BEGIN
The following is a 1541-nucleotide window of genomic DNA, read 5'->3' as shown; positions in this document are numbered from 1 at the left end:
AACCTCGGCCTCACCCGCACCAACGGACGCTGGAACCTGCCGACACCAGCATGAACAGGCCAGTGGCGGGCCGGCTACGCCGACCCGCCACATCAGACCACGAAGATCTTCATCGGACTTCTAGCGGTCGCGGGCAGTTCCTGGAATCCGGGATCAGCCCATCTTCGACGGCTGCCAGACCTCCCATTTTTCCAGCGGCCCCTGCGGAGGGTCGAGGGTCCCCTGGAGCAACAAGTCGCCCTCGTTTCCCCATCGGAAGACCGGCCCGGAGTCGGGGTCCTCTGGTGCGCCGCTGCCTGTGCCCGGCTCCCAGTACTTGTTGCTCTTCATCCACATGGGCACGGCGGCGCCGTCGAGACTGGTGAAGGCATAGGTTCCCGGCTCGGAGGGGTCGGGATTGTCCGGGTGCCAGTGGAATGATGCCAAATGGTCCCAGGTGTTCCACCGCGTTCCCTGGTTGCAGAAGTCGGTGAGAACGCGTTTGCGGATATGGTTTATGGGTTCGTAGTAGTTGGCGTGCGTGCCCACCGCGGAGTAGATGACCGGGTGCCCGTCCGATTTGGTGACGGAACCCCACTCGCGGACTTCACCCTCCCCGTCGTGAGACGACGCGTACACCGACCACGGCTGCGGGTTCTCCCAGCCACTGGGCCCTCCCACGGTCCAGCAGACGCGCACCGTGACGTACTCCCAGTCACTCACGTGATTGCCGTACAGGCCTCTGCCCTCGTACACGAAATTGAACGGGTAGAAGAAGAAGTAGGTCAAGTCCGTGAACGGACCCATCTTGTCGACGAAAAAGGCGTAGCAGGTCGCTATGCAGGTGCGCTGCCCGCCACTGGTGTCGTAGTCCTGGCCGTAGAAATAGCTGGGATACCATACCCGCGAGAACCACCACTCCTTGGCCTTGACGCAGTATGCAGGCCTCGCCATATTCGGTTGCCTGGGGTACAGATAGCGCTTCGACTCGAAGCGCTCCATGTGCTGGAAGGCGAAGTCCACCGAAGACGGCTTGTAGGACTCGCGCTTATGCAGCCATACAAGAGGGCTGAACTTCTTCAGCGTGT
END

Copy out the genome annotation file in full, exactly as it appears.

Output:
The following is a 1541-nucleotide window of genomic DNA, read 5'->3' as shown; positions in this document are numbered from 1 at the left end:
AACCTCGGCCTCACCCGCACCAACGGACGCTGGAACCTGCCGACACCAGCATGAACAGGCCAGTGGCGGGCCGGCTACGCCGACCCGCCACATCAGACCACGAAGATCTTCATCGGACTTCTAGCGGTCGCGGGCAGTTCCTGGAATCCGGGATCAGCCCATCTTCGACGGCTGCCAGACCTCCCATTTTTCCAGCGGCCCCTGCGGAGGGTCGAGGGTCCCCTGGAGCAACAAGTCGCCCTCGTTTCCCCATCGGAAGACCGGCCCGGAGTCGGGGTCCTCTGGTGCGCCGCTGCCTGTGCCCGGCTCCCAGTACTTGTTGCTCTTCATCCACATGGGCACGGCGGCGCCGTCGAGACTGGTGAAGGCATAGGTTCCCGGCTCGGAGGGGTCGGGATTGTCCGGGTGCCAGTGGAATGATGCCAAATGGTCCCAGGTGTTCCACCGCGTTCCCTGGTTGCAGAAGTCGGTGAGAACGCGTTTGCGGATATGGTTTATGGGTTCGTAGTAGTTGGCGTGCGTGCCCACCGCGGAGTAGATGACCGGGTGCCCGTCCGATTTGGTGACGGAACCCCACTCGCGGACTTCACCCTCCCCGTCGTGAGACGACGCGTACACCGACCACGGCTGCGGGTTCTCCCAGCCACTGGGCCCTCCCACGGTCCAGCAGACGCGCACCGTGACGTACTCCCAGTCACTCACGTGATTGCCGTACAGGCCTCTGCCCTCGTACACGAAATTGAACGGGTAGAAGAAGAAGTAGGTCAAGTCCGTGAACGGACCCATCTTGTCGACGAAAAAGGCGTAGCAGGTCGCTATGCAGGTGCGCTGCCCGCCACTGGTGTCGTAGTCCTGGCCGTAGAAATAGCTGGGATACCATACCCGCGAGAACCACCACTCCTTGGCCTTGACGCAGTATGCAGGCCTCGCCATATTCGGTTGCCTGGGGTACAGATAGCGCTTCGACTCGAAGCGCTCCATGTGCTGGAAGGCGAAGTCCACCGAAGACGGCTTGTAGGACTCGCGCTTATGCAGCCATACAAGAGGGCTGAACTTCTTCAGCGTGT